To illustrate the life-altering power of remaining a student, Holiday recalls the story of Kirk Hammett, lead guitarist of 80s megastar band Metallica.  Rather than revel in the glory of having “arrived” after being asked to join the up and coming thrash metal group, Hammett decided to seek out the instruction of Joe Satriani, legendary guitar maestro.  The result?  By being humble enough to recognize he still had more to learn, Hammett was able to develop the distinctive style that would land him the #11 spot on Rolling Stone’s distinguished list of 100 greatest guitarists and catapult Metallica into superstardom:

“In April in the early 1980s, a single day became one guitarist’s nightmare and became another’s dream, and dream job.  Without notice, members of the underground metal band Metallica assembled before a planned recording session in a decrepit warehouse in New York and informed their guitarist Dave Mustaine he was being thrown out of the group.  With few words, they handed him a bus ticket back to San Francisco. 

The same day, a decent young guitarist, Kirk Hammett, barely in his twenties and a member of a band called Exodus, was given the job.  Thrown right into a new life, he performed his first show with the band a few days later.

One would assume that this was the moment Hammett had been waiting for his whole life.  Indeed it was.  Though only known in small circles at the time, Metallica was a band that seemed destined to go places.  Their music had already begun to push the boundaries of the genre of thrash metal, and cult stardom had already begun.  Within a few short years, it would be one of the biggest bands in the world, eventually selling more than 100 million albums.

It was around this time that Kirk came to what must have been a humbling realization-that despite years of playing and being invited to join Metallica, he wasn’t as good as he’d like to be.  At his home in San Francisco, he looked for a guitar teacher.  In other words, despite joining his dream group and literally turning professional, Kirk insisted that he needed more instruction- that he was still a student

Think about what Hammett could have done- what we might have done in his position were we to suddenly find ourselves a rock star, or soon-to-be rock star in our chosen field.  The temptation is to think: I’ve made it.  I’ve arrived.  They tossed the other guy out because he’s not as good as I am.  They chose me because I have what it takes.  Had he done that, we’d probably have never heard of him or the band.  There are, after all, plenty of forgotten metal groups from the 1980s.”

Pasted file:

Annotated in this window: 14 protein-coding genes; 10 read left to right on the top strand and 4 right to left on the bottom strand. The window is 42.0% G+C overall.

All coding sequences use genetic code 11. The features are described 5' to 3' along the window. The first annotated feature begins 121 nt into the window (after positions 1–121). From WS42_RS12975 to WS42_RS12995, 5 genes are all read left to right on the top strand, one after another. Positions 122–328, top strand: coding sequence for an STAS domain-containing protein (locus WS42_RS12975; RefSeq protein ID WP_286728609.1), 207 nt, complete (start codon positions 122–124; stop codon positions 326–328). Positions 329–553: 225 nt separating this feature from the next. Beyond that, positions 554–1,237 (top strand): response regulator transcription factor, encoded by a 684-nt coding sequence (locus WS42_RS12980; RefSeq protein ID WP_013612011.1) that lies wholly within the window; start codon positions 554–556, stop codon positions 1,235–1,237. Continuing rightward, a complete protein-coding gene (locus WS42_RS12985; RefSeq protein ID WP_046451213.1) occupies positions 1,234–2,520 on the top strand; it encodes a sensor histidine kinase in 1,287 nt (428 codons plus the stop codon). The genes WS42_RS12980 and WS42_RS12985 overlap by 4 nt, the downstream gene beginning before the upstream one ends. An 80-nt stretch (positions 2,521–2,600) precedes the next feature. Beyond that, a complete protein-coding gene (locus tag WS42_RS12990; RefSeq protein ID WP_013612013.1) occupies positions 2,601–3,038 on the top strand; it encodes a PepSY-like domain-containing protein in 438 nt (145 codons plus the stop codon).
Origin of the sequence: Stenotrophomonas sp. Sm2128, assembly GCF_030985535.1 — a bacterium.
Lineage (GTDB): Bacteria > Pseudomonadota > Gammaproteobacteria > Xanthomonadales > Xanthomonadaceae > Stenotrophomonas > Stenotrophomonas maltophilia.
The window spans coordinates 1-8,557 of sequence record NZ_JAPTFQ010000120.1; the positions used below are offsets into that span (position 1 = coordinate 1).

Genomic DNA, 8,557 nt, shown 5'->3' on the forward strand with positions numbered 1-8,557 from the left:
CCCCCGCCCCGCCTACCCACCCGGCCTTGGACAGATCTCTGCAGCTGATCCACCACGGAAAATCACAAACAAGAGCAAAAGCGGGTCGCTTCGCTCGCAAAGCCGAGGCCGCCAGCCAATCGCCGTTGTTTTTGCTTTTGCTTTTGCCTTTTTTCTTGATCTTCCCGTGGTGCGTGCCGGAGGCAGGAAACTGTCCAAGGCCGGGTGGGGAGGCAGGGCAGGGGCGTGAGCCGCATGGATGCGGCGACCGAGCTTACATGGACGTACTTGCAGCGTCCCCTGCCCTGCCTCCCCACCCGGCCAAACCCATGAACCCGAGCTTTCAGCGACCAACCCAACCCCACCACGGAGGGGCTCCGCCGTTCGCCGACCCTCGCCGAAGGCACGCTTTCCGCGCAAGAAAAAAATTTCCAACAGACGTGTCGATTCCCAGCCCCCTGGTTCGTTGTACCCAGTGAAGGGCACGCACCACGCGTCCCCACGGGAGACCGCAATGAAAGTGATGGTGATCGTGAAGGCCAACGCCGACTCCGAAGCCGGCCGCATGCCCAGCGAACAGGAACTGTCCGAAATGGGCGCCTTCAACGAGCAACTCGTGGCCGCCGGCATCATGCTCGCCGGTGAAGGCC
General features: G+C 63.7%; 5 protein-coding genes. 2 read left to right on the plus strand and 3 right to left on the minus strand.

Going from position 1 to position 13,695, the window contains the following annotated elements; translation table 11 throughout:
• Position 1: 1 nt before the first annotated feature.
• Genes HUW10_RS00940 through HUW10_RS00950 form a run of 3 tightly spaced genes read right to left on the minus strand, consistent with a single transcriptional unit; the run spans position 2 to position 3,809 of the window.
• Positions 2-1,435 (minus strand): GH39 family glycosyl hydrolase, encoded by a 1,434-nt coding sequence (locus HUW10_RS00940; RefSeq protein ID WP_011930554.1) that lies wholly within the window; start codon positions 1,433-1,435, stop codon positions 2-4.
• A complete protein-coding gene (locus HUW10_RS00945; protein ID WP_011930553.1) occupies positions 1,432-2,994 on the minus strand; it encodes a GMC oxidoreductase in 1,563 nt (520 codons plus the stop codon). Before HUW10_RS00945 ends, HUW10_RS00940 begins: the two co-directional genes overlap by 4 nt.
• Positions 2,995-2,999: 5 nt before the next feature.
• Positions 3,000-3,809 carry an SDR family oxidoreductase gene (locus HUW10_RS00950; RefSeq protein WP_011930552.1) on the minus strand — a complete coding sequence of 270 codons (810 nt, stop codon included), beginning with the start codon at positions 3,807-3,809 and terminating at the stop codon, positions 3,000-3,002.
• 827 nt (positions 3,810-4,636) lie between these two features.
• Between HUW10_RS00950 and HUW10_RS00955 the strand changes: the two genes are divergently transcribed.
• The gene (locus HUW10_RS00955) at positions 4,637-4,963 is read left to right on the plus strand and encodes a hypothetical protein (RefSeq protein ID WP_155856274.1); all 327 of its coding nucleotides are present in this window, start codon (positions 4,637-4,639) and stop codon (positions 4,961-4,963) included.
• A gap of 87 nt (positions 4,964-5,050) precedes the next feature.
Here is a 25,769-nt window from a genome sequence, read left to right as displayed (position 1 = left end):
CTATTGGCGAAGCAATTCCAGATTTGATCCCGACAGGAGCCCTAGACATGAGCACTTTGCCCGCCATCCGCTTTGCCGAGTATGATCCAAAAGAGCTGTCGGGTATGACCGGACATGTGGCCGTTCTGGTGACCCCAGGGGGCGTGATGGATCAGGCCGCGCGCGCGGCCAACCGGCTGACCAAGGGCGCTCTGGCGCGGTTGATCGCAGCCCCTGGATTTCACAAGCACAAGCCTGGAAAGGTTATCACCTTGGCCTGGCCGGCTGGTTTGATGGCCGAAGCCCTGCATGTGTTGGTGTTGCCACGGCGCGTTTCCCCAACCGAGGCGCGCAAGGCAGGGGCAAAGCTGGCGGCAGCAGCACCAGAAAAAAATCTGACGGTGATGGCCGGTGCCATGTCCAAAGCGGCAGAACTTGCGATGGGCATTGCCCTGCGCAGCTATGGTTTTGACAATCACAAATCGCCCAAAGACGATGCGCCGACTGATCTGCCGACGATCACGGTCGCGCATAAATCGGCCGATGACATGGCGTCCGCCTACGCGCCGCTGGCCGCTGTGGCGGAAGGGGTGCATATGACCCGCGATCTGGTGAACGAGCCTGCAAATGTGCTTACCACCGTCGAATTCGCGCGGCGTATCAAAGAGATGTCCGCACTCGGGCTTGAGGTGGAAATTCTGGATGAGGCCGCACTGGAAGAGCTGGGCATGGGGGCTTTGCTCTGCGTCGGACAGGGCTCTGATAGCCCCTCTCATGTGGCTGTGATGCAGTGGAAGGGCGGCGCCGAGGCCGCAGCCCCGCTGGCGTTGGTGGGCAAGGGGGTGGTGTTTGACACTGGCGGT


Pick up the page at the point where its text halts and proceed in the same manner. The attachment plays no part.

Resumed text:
It’s easy to be students when we’re novices in our fields, when it’s so undeniably apparent that we know nothing, but the key to gaining true mastery and making a noteworthy contribution is remaining a student- even after we turn pro.  As we rise to the top of our professions and garner the esteem of the most prominent members of our domains, the tendency is to become complacent: we choose the harbor of the familiar over the expedition to the unknown.  Strengthening our command of a skill, deepening our expertise: all require we be vulnerable enough to risk looking like an imbecile.  But if we’re too egotistical, our very worth as a human being depends on being better than, recognized for.  Because we find being “less than” intolerable, we refrain from the very risks that would stretch our abilities and help us improve.  Like learning to ride a bike, it’s only the unflinching child who’s willing to stumble who ever parts with his training wheels:

“It is not enough to be a student at the beginning.  It is a position that one has to assume for life.  Learn from everyone and everything.  From the people you beat, and the people who beat you, from the people you dislike, even from your supposed enemies.  At every step and every juncture in life, there is an opportunity to learn- and even if the lesson is purely remedial, we must not let ego block us from hearing it again.  

Too often, convinced of our own intelligence, we stay in a comfort zone that ensures that we never feel stupid (and are never challenged to learn or reconsider what we know).  It obscures from view various weaknesses in our understanding, until eventually it’s too late to change course.  This is where the silent toll is taken.  

Each of us faces a threat as we pursue our craft.  Like sirens on the rocks, ego sings a soothing, validating song- which can lead to a wreck.  The second we let the ego tell us we have graduated, learning grinds to a halt.  That’s why Frank Shamrock said, ‘Always stay a student.’  As in, it never ends.” 

ryan holiday